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Released for one-day assessment April 3, inmate has yet to report back to Wildwood

Case of missing prisoner baffles officials

Posted: Wednesday, June 13, 2001

Promise to be somewhere at a certain time and you better be there. Don't show up and people get concerned. And if that "somewhere" is jail, even more people get involved.

Such is the case of Dale Daniel Allison.

On the morning of April 3, an order for temporary release signed by Kenai Magistrate David Landry opened the door for 30-year-old Allison to walk out of Alaska Department of Correction's Wildwood Pretrial Facility in the custody of his father, Dale Allison Sr.

According to assistant district attorney Scot Leaders, the younger Allison was to return to Wildwood later that day.

"Mr. Allison was in custody on a DWI (driving while intoxicated) charge, and he was released to go for an assessment to determine what level treatment would be appropriate," said Leaders. "He was released for a four-hour time frame to get the assessment and then be returned to the custody of Wildwood."

But Allison never returned to Wildwood. In fact, he never reported for his scheduled assessment, according to a spokesperson at the Cook Inlet Council on Alcohol and Drug Abuse.

"The dad called at approximately 1:12 p.m., indicating that his son had walked out of the residence looking for the dog about noon and did not return," Leaders said.

A warrant was subsequently issued for Allison's arrest for evading custody. Two more warrants were issued after Allison failed to appear in court on May 29 on the charges that put him in Wildwood.

Bruce Richards, media contact for the Department of Corrections, said it is rare that inmates fail to return as ordered. Not just at Wildwood, but at Corrections' facilities around the state.

To help minimize the occurrence, alcohol and drug screening is available on site.

"Our most intense prison treatment program in the state is at Wildwood," Richards said. "The results have been very impressive. It's not like the resources aren't available there. We can work with them while they're there."

However, the court dictates Corrections' involvement with inmates.

"Everything is based on court orders," Richards said. "When somebody gets arrested and brought in, they're held on some sort of bail or bond. After court, they have a sentence and that's what we go by."

In Allison's case, Richards said, "We were given a court order by the magistrate to release him for substance abuse assessment. During that time, he decided he didn't want to come back. As far as we're concerned, the last entry is the conditional release. When he's released on a court order, that's our last contact with him. He's not listed as an escape from the Department of Corrections."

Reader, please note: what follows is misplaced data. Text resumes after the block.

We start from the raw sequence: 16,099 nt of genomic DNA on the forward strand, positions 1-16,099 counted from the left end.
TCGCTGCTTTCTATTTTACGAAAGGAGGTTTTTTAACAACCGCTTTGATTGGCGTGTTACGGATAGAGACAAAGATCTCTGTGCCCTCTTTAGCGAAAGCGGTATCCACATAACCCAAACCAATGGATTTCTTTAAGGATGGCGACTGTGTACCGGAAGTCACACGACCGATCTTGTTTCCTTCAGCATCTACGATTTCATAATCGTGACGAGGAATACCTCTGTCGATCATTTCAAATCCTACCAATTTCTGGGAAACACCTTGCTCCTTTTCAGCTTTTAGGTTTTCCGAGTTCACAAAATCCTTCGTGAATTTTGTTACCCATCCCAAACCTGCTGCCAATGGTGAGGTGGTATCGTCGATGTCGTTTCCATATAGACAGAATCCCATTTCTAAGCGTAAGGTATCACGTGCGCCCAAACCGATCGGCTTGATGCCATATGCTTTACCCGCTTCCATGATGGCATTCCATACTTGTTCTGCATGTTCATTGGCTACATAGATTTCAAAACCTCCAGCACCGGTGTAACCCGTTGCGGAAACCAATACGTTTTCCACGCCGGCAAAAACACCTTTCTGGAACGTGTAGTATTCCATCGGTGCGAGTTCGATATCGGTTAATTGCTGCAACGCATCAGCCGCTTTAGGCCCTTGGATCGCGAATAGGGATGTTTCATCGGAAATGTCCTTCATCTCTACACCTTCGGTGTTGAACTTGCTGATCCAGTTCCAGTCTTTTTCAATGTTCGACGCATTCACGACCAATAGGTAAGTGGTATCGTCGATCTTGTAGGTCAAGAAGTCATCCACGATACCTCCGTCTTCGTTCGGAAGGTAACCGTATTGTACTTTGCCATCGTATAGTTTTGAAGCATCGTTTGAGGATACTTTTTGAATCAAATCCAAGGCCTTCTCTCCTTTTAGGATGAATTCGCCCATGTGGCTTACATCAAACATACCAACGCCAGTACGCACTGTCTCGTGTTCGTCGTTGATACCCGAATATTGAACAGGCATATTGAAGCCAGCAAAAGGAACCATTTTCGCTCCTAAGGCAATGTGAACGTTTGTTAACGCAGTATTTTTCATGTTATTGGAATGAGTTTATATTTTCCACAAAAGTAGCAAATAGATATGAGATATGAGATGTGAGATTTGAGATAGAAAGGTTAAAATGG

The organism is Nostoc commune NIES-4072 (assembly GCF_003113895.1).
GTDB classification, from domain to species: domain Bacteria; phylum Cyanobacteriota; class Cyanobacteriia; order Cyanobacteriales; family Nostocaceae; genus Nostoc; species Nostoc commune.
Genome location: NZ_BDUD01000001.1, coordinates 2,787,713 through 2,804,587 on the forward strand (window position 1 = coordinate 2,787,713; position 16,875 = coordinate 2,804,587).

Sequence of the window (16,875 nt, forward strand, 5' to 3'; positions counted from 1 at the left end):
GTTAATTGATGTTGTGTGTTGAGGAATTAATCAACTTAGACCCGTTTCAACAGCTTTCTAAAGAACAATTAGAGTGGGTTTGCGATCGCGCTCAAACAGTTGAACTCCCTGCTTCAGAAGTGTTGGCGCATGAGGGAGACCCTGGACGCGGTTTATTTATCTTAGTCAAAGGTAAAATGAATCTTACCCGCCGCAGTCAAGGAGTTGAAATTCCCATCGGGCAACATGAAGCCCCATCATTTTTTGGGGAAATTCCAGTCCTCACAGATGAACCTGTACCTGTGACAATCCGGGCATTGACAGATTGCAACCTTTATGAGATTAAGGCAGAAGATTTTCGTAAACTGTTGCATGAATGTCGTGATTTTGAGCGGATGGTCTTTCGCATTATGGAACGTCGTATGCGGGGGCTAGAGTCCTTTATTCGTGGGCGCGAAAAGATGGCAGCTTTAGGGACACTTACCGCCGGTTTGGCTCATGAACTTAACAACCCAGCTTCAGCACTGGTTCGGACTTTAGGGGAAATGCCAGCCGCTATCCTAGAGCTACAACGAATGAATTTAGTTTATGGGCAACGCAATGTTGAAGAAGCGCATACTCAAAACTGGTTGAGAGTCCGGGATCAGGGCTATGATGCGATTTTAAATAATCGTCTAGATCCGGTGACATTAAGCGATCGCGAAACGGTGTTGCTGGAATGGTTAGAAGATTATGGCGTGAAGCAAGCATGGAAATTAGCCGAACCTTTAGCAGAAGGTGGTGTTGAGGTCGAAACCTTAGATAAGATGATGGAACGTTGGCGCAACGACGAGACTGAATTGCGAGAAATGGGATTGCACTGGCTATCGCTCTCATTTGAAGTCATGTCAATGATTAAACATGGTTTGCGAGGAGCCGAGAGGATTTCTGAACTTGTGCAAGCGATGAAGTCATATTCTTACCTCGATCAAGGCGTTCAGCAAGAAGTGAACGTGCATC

In terms of responsibility for Allison's disappearance, Leader said, "Well, there may be contempt if the court finds (the father) violated the third-party custodianship responsibilities," Leader said. "But he did report it, so that will be an issue to be determined."

Abigail Sheldon, of the Public Defender's Office, said third-party custodians aren't uncommon and are used "sometimes when a person can't make bail or as a condition of bail."

She said although there are no specific requirements for being a custodian, the individual has to be someone the court can trust.

"They have to be able to impress the court that they would be willing to report," said Sheldon, adding, "That usually eliminates people too close to the case, such as witnesses. And usually the court doesn't allow someone's child to be the third party."

But what about a parent being the custodian for a son or daughter, as in the case of Allison?

"I have seen the court do that, but they still have to impress the court that they're someone willing to call the police," Sheldon said.

Currently, 33,038 outstanding warrants are listed in the Alaska Public Safety Information Network, a statewide computer system, according to Greg Wilkinson, information officer for the Alaska State Troopers.

"That includes every type, from failure to appear in court on traffic tickets to felonies," Wilkinson said. Allison's warrants is included in the system.

"That information is kept in the system so that if he is stopped for any type of driving infraction or is approached for whatever reason, it puts a warning up that there's a warrant outstanding," Wilkinson said.

Trooper First Sgt. Nils Monsen said whenever a trooper stops a vehicle and radios in, "10-27, 10-29," a license and warrant check are being requested. Another resource is helping search for Allison.

"His picture is in most patrol vehicles," Monsen said. "I know it's in mine."

Kenai Police Chief Dan Morris said the ability to track warrants depends on the number of sworn officers available.

"Being able to have someone specifically enforce warrants is kind of a luxury at this point," Morris said. "It comes down to bodies with badges and time to do it."

Sgt. Tod McGillivray of the Soldotna Police Department agreed.

"A lot of departments have a warrant division where that's all they do is actively pick up warrants. None of our agencies (on the Kenai Peninsula) have the manpower to do that."

In the meantime, the Corrections folks wait for Allison to return.

"He's not under our custody because he was released under a court order," Richards said. "It's a law enforcement issue now. They need to go out and try to find this guy."



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